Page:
No One at the Wheel: Driverless Cars and the Road of the Future
It seems as if you can hardly go a day without reading about self-driving vehicles. Indeed, the technology to enable vehicles to travel safely without someone at the wheel, while not here yet, is improving rapidly and is likely to become a reality in the next several decades.
Picking up Sam Schwartz’ No One at the Wheel one expects to learn how autonomous vehicles (AVs) actually work, what companies were developing them, and when we are likely to see them. Unfortunately, this is not the case, because No One at the Wheel is not so much a book about AVs but a critique of them, particularly how they will purportedly degrade urban living—at least the kind of urban living Schwartz values.
Schwartz, a long-time and noted transportation planner from New York City, decries AVs for the sin of making it cheaper and easier to drive, rather than take public transit, a complaint leveled by transit supporters since the development of the internal combustion engine.
To start with, Schwartz can’t seem to make up his mind about the impacts of AV, regularly contradicting himself. Early on we are told that he fears “that an AV-dominated society [will] direct transportation toward those with means. The lowest income individuals will be shackled to low-performing, infrequent, unreliable, and overly odious transit options.” But he later writes that “when AV technology becomes ubiquitous and cheap, you can bet that people who never dreamed of affording a human-driven car will want an AV.” Which is it: only for “those with means” or “cheap”?
He writes that with AVs there may be an even more rapid period of infrastructure deterioration. But a few pages later he writes that with AVs there will be less wear and tear on roads. Which is it? He writes that “I am not convinced that AVs will have as much success in reducing these fatalities” (pedestrians). Two pages later writes that “Pedestrians and cyclists could be safer alongside” AVs. Now the reader is really confused.
Schwartz also seems to have limited understanding of the actual technology. The dramatic price declines he predicts have nothing to do with AVs, but rather with a hoped for vehicle industry increased productivity, whether the car is an AV or not. In fact, adding AV capability to vehicle will add, not subtract, cost because all the costly needed software, sensors, lidar, and other systems.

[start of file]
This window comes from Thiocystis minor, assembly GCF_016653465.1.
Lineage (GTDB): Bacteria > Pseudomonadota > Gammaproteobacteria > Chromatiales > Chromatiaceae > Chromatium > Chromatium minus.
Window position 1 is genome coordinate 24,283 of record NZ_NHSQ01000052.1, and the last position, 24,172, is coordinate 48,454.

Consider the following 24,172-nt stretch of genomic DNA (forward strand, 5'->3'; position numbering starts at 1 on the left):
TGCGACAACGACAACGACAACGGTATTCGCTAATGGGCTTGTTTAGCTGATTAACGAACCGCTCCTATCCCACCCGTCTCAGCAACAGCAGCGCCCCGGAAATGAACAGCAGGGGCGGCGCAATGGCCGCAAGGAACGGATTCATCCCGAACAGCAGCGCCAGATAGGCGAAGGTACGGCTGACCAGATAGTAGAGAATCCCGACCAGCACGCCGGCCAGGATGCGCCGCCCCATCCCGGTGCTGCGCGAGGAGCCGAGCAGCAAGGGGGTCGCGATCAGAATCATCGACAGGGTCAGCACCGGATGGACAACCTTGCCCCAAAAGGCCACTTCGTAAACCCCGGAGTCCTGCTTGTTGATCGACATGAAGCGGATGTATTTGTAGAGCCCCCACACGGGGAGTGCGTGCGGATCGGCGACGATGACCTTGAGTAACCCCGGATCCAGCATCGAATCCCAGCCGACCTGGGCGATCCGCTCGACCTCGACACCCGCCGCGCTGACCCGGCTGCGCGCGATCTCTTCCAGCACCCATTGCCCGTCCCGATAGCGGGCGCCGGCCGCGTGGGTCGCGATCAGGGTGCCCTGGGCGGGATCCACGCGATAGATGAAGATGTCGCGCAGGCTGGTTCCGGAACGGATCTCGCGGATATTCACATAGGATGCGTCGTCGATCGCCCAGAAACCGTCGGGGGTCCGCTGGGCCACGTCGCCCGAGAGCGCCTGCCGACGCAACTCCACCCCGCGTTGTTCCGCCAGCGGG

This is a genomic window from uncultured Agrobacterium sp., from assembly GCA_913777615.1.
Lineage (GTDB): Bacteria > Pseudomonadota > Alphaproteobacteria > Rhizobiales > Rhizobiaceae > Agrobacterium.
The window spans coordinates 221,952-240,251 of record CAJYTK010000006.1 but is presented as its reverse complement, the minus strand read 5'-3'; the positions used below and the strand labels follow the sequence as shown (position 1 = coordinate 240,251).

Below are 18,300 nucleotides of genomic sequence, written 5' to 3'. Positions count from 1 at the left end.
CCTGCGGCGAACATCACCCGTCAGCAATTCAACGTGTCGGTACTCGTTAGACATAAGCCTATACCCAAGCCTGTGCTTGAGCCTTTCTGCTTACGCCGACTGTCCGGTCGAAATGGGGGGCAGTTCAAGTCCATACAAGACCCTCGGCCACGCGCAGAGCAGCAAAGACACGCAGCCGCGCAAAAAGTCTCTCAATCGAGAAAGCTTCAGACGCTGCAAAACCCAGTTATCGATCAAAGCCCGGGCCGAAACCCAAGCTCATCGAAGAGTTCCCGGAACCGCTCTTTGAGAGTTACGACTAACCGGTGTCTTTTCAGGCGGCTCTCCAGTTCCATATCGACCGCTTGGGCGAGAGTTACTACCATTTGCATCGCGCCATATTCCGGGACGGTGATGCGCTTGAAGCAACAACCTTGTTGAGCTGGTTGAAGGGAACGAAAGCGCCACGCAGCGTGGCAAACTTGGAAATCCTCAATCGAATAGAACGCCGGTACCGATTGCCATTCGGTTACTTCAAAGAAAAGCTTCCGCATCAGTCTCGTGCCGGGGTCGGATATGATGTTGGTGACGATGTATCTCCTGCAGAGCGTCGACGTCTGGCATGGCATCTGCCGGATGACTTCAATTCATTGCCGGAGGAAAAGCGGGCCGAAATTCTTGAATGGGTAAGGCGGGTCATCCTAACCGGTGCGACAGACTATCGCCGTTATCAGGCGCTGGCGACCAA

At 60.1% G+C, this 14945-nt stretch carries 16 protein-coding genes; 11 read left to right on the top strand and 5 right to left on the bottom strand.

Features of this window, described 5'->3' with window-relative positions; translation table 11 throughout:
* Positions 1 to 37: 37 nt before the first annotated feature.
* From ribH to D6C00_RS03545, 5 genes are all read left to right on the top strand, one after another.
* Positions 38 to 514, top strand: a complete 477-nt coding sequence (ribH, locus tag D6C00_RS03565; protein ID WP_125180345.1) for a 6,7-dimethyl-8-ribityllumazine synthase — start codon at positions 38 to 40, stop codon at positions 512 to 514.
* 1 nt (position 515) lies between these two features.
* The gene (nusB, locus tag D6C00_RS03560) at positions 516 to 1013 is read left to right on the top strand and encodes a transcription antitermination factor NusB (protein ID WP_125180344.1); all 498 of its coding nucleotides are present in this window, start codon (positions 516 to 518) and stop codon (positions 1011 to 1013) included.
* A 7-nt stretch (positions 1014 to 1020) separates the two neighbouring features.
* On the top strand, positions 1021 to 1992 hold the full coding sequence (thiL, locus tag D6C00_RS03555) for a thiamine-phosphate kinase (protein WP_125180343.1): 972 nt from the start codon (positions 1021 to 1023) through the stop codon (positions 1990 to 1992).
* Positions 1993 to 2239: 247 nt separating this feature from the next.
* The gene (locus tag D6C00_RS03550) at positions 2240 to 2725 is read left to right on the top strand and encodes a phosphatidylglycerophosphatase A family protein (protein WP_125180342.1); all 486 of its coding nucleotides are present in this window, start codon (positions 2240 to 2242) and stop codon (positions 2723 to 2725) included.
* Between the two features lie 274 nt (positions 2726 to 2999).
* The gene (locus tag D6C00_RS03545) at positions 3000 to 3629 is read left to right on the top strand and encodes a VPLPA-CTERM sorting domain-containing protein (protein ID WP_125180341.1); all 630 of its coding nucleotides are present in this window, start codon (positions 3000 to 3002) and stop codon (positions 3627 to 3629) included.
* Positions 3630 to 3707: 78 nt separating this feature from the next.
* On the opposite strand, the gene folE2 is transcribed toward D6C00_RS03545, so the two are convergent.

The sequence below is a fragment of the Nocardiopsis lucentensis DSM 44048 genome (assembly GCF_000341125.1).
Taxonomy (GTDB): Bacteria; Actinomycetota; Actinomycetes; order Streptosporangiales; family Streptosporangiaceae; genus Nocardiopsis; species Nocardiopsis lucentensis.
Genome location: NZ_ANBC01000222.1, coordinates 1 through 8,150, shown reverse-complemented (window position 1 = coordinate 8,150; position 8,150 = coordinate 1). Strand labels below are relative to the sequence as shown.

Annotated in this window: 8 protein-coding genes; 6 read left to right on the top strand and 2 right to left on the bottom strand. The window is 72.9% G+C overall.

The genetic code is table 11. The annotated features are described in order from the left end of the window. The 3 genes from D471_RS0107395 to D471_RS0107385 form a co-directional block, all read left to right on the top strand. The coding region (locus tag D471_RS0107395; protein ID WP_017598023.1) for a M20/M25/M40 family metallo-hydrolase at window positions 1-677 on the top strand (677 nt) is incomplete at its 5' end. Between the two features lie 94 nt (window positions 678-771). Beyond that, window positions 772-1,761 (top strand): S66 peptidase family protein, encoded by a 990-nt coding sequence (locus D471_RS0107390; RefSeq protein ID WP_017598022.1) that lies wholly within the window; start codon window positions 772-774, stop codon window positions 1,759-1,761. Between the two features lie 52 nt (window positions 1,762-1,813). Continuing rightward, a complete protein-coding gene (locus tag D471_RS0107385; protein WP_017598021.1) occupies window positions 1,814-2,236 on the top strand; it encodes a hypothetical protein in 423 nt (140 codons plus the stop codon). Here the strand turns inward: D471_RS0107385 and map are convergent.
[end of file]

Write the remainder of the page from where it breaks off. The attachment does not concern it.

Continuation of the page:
The main focus of the book is how AVs will change travel and living patterns. This is an important question, but one that should be approached with at least some respect for the fact that tens of millions of Americans seem to prefer to live in the suburbs and drive cars. Schwartz worries that with very cheap AVs even more people will drive and live even farther from crowded downtowns. After all, if you can check your email or watch a movie while your vehicle drives you to work, you might not mind living in the exurbs and commuting an extra hour a day or giving up transit for your self-driving car.
For Schwartz this would be a disaster. He writes “any negative aspects of mass transit can be minimized, and in some cases avoided, if we act in the right ways.” For Schwartz and other urban advocates, any technology making it easier to drive and enjoy suburban living should be opposed. For them, making it harder and more expensive to drive should be the goal, for only then will people supposedly live the way they “should”: in congested urban cores like New York City, mostly taking mass transit or walking to neighborhood bodegas.
But AVs will supposedly make that harder. AVs “will be designed to be used anywhere and everywhere, eliminating the need to walk more than a few feet.” Really? Will someone call up by AV Uber to drive 20 feet?
He even bemoans AVs because since they will make cars so safe they won’t need airbags, and that workers producing airbags will lose their jobs. One assumes that if Schwartz were writing about Henry Ford’s internal combustion engine in the 1910s he would have worried about workers growing hay and those shoeing horses.
Surprisingly Swartz gives almost no attention to the vast safety benefits of AVs. Equating the pain a few thousand workers making airbags might have as they transition to other work, with the likely decline in the current rate of 40,000 auto deaths and 4.6 million injuries every year from traffic accidents seems odd, to say the least. His chapter on this issue is dubiously titled “Saving Lives: Are AVs Good for Our Health and Safety?” While he admits that AVs will save lives from accidents, he, with no evidence, makes the bizarre claim that they may kill more people because “AV-related inactivity, by making people less healthy, could wipe out these gains.”
He goes on to warn that hotel workers will be put out of work because for some unexplained reason AVs will become so big they will be like recreational vehicles, and we will sleep in our vehicles at night. AVs will also “overturn the job market for the one in seven Americans who work in the trucking industry.”
In fact, only around 1 in 110 Americans work as truck drivers and only about half of them drive long-haul trucks, the kind of jobs that AVs could eliminate. AVs are unlikely to eliminate short haul truck driving jobs because much of the job involves helping to load and unload trucks, something the truck won’t do by itself.
It’s too bad that Schwartz used this book largely for an ideologically based jihad against auto innovation, because it dismisses the important questions society needs to face as AVs emerge. Questions such as how to assign liability; how to ensure AV cybersecurity; how to regulate AV safety and others are ones society needs to get right, and likely will, if through no other process than trial and error. But No One at the Wheel is not the book that serves as the guide to this promising and challenging future.